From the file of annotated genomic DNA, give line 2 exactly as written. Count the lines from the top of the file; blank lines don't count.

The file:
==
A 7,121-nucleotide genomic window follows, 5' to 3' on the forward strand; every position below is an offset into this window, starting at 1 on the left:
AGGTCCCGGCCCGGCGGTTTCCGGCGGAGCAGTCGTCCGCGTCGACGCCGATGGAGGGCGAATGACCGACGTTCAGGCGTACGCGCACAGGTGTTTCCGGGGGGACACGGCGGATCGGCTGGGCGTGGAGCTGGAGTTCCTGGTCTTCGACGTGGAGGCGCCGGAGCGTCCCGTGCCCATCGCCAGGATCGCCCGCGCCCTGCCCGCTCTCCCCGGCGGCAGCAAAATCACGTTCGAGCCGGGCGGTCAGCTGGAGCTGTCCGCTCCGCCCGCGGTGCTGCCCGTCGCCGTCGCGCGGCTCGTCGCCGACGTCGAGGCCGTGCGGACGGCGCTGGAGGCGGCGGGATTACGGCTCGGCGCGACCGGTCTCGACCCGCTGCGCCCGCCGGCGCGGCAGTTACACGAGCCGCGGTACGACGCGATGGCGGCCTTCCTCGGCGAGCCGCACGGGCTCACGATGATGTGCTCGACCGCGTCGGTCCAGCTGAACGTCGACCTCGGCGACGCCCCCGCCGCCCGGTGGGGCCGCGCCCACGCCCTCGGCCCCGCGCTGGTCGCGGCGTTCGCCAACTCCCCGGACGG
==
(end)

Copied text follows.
AGGTCCCGGCCCGGCGGTTTCCGGCGGAGCAGTCGTCCGCGTCGACGCCGATGGAGGGCGAATGACCGACGTTCAGGCGTACGCGCACAGGTGTTTCCGGGGGGACACGGCGGATCGGCTGGGCGTGGAGCTGGAGTTCCTGGTCTTCGACGTGGAGGCGCCGGAGCGTCCCGTGCCCATCGCCAGGATCGCCCGCGCCCTGCCCGCTCTCCCCGGCGGCAGCAAAATCACGTTCGAGCCGGGCGGTCAGCTGGAGCTGTCCGCTCCGCCCGCGGTGCTGCCCGTCGCCGTCGCGCGGCTCGTCGCCGACGTCGAGGCCGTGCGGACGGCGCTGGAGGCGGCGGGATTACGGCTCGGCGCGACCGGTCTCGACCCGCTGCGCCCGCCGGCGCGGCAGTTACACGAGCCGCGGTACGACGCGATGGCGGCCTTCCTCGGCGAGCCGCACGGGCTCACGATGATGTGCTCGACCGCGTCGGTCCAGCTGAACGTCGACCTCGGCGACGCCCCCGCCGCCCGGTGGGGCCGCGCCCACGCCCTCGGCCCCGCGCTGGTCGCGGCGTTCGCCAACTCCCCGGACGG